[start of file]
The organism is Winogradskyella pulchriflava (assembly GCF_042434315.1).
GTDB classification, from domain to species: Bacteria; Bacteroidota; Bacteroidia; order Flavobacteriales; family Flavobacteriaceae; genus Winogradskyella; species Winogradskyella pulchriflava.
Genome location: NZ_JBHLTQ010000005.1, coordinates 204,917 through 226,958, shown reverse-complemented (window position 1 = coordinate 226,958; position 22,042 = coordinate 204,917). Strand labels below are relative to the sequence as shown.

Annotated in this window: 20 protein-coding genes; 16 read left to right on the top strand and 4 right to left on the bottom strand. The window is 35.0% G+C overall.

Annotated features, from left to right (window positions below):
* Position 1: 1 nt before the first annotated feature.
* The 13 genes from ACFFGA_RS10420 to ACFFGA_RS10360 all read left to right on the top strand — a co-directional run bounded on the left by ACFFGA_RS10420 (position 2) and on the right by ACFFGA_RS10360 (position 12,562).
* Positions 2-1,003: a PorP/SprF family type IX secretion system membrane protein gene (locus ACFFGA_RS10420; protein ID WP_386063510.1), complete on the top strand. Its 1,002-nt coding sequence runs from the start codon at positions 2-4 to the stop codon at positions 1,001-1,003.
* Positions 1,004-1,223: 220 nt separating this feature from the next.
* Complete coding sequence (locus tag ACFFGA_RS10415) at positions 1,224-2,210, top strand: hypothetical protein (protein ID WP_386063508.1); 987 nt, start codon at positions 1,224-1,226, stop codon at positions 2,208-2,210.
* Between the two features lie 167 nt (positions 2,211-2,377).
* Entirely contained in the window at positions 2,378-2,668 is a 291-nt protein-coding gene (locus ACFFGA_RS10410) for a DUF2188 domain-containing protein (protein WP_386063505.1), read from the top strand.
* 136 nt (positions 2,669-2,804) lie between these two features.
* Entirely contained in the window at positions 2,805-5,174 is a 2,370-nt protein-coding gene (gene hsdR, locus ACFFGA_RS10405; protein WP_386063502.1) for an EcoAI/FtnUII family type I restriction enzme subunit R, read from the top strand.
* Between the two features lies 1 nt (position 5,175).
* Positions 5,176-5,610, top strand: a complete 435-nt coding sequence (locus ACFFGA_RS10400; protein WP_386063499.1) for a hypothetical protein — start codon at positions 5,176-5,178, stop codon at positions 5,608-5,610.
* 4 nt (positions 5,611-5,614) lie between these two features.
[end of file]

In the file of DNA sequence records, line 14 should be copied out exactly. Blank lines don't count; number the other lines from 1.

* Entirely contained in the window at positions 2,805-5,174 is a 2,370-nt protein-coding gene (gene hsdR, locus ACFFGA_RS10405; protein WP_386063502.1) for an EcoAI/FtnUII family type I restriction enzme subunit R, read from the top strand.